When working on an image I save my work using PSD format which preserve my work. Layer, adjustment mask etc. I save Print jpeg file from my PSD documents. When you save a Jpeg while editing a PSD Photoshop temporary flatten the document and converts to 8bit color it needed to be able to save a Jpeg image file. Once save Photoshop reverts the document back to state it was in before you used Save As jpeg. You Layers and color bit depth is back as before without any color lost because it was reverted back not converted back.

RAW file are always still intact and a copy or two may be in smart object layers embedded smart objects in a PSD....



Feb 22, 2013 at 03:28 PM
 

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SylviaLWright
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p.1 #8 · p.1 #8 · Preserving file quality


Howard, waycool, Ian, Peter, mhayes, MissMouse:

All your replies are terrifically helpful. Each of you gives me a bit more understanding of what a RAW file and a JPG file is/isn't; why shooting both may not be helpful; what Lightroom and PhotoShop offer; how your workflow goes. And it's all really interesting; I can't wait to get started this weekend.

So, now that I'm no longer paranoid about even opening my files, my next question is (should I make this a new post? if so, I'll edit; pls let me know) --

How did you learn all this stuff?? How did you choose your editing software? Do you also use HDR software? Can you suggest any print or online tutorials specifically for photographers?

My tech specs: I work on Macs. I have Adobe CS 5 on my work laptop, and Photoshop Elements on my home iMac. (I haven't used either, so "layers" etc. are all new territory.)

I want to do my photo editing on the home iMac, for the large monitor.

And I shoot Canon, and I see the RAW files from my camera are named Canon Raw (.CR2). Does this affect my editing?

OK, sorry, that's five questions. I'll stop there for now.

Thanks!
Sylvia



Feb 22, 2013 at 04:09 PM
15Bit
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p.1 #9 · p.1 #9 · Preserving file quality


Welcome to the forums Sylvia.

Moving beyond the jpeg loss issues, there are some other advantages to using RAW. The most important being that RAW files generally hold "more" data, particularly dynamic range, and are much more malleable in processing. You can do more editing to a RAW file before it begins to show artefacts, particularly in terms of adjusting exposure parameters.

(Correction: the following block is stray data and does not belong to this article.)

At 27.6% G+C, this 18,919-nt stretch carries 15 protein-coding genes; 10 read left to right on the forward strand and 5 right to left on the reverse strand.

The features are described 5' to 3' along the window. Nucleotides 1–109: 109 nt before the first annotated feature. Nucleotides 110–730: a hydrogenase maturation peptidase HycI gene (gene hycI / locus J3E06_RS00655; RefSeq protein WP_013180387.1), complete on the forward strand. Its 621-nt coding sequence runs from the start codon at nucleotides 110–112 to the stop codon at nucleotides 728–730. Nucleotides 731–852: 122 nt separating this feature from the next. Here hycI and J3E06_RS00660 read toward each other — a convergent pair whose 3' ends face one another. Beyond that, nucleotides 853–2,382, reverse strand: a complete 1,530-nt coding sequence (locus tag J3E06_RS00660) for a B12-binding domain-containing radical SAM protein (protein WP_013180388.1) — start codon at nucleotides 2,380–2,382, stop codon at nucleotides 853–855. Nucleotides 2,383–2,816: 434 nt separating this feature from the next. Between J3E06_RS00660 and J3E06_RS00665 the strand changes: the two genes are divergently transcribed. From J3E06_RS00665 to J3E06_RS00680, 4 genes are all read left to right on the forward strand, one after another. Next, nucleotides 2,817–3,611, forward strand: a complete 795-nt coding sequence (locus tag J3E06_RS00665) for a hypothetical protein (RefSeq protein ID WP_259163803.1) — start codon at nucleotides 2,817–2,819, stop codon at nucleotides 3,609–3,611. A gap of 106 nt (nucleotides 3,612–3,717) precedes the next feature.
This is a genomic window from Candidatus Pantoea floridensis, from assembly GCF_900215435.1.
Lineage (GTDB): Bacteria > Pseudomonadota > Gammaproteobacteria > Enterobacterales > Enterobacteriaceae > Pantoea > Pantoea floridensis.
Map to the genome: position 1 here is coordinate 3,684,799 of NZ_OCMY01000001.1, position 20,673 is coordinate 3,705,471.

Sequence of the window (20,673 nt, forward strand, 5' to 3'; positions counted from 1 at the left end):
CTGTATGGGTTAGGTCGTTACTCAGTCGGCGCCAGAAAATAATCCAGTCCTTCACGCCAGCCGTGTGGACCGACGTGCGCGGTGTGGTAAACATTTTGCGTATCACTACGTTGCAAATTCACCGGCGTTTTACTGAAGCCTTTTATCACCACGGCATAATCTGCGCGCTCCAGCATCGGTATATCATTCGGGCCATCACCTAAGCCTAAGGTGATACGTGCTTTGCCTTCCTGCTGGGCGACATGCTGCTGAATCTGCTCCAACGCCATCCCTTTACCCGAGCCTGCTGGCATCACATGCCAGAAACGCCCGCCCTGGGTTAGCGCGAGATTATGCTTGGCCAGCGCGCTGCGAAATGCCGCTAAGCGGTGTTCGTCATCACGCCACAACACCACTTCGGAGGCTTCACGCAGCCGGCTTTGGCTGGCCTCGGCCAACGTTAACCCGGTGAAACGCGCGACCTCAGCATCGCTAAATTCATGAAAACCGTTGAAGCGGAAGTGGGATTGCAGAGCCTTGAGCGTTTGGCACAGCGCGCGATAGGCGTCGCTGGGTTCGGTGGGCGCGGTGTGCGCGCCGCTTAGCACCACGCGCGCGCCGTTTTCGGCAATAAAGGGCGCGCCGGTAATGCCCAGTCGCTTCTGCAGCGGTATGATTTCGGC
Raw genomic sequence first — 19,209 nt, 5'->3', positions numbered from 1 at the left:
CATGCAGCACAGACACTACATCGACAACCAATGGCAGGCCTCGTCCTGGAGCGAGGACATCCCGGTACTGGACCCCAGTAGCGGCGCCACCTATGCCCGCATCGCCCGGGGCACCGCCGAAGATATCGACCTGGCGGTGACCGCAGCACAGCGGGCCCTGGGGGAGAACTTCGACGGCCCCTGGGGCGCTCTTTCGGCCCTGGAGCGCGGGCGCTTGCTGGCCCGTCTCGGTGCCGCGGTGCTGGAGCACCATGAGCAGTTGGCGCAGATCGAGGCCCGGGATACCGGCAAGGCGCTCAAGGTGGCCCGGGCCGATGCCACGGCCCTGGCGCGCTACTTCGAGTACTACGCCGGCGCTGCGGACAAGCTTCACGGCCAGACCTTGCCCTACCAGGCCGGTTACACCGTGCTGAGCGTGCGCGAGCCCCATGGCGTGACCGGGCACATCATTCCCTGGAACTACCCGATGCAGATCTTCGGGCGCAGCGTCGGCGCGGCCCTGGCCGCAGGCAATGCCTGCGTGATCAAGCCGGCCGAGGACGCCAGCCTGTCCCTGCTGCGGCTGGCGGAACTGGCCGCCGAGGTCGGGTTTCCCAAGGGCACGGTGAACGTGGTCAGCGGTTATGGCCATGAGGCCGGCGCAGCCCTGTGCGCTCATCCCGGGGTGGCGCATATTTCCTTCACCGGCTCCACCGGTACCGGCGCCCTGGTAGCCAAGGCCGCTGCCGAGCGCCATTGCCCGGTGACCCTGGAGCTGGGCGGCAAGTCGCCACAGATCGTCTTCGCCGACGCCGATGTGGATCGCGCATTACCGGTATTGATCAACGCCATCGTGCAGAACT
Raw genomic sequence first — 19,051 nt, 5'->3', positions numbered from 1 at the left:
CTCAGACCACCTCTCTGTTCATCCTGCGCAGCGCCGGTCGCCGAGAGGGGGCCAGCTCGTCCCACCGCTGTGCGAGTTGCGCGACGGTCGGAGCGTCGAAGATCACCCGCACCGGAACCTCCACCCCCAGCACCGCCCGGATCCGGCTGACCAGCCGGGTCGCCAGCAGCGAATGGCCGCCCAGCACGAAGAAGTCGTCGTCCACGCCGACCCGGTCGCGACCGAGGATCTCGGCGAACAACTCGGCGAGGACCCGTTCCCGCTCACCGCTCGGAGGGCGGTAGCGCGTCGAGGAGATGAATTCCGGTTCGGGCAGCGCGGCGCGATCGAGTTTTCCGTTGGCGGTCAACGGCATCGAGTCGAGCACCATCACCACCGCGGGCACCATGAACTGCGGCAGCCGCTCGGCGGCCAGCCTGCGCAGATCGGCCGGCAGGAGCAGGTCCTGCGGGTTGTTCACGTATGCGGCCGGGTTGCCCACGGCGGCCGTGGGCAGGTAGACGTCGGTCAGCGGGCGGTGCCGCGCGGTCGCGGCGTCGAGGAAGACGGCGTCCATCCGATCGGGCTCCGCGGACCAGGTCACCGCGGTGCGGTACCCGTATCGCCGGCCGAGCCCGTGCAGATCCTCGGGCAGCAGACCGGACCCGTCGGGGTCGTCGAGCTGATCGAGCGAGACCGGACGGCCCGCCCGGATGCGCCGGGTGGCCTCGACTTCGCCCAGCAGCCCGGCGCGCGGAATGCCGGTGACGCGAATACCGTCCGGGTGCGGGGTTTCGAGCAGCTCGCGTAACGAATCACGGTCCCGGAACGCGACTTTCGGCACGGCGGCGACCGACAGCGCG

With a RAW file you also have the choice to use different RAW converters for the initial rendering of the image, and different converters tend to have different "looks" in terms of contrast curves, colour rendition etc. This is an advantage, as it gives the choice to pick software that gives a "look" that you like, rather than relying on the in-camera jpeg processor, but picking between RAW converters can add extra confusion when you are first trying to learn how to do PP.

If you shoot RAW and use Adobe Photoshop or Lightroom you can also get camera calibration kits (search "colorchecker passport") to make sure that colours are exactly correct in your images.

In terms of learning how to do it - well there are numerous books available for PS and LR, and lots of online resources (videos, tutorials etc). Ultimately though, i think most here would agree that it is a "learning by doing" exercise. The more you do, the more you learn.



Feb 22, 2013 at 04:18 PM
cgardner
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p.1 #10 · p.1 #10 · Preserving file quality


CS5 (which I also use) comes with two companion applications: Bridge and Bridge Downloader.

Bridge is a file review / organizer for Photoshop. The user interface mimics a transparencies on a light table. By selection a thumbnail and hitting the space bar provides a full screen view you can scroll through with arrow keys or run as a slide show. With cmd + 1.. 5 you can rate the files while reviewing with a start rating. I mark keepers with one start, selections for editing with two, completed editing with 3, etc. Filters allow selection by star rating, color label, file type, etc.

Clicking on a thumbnail in Bridge opens RAW files in ACR where you assign color space and bit depth and correct exposure and adjust contrast. From there it opens in Photoshop as a .PSD file

One of the more useful things about RAW is you can correct one file then copy the settings to the others in the batch. That's done by right clicking the little circle icon that appears the thumbnails in Bridge then selecting "Develop > Copy Settings" from the menu of the file that is corrected. Then select the others and right click and select "Develop > Paste". The actual RAW data isn't changes, only the meta data (record of the adjustments)

Bridge downloader works with Image Capture the OS app. In Bridge preferences set it to open whenever a CF card is detected. It will save the files to your Photo folder or anywhere else you specify.



Feb 22, 2013 at 09:10 PM
SylviaLWright
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p.1 #11 · p.1 #11 · Preserving file quality


Thanks, all. I see this is gonna be a long learning curve. I'm starting at such a basic level -- didn't even know that one must have Photoshop or Lightroom to use the HDR products such as HDR Efex Pro 2.

15Bit, thank you for the add'l benefits of RAW.

cgardner, thank you for the 1-2-3's of basic Bridge actions.






Feb 24, 2013 at 04:04 PM
Eyeball
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p.1 #12 · p.1 #12 · Preserving file quality


Sylvia - You can use the Canon Digital Photo Professional (DPP) software that came with your camera to develop the raw files if you want. It will still give you better dynamic range than the camera Jpeg. Some people actually feel that DPP has slightly better quality in raw development than PS or LR. It just doesn't have as many bells and whistles.


Feb 24, 2013 at 09:03 PM
SylviaLWright
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p.1 #13 · p.1 #13 · Preserving file quality


Eyeball, I had not thought of this. I had installed DPP when I started using the camera, but did not use. I've now downloaded the latest DPP updates and will explore. Thanks!


Feb 25, 2013 at 06:16 PM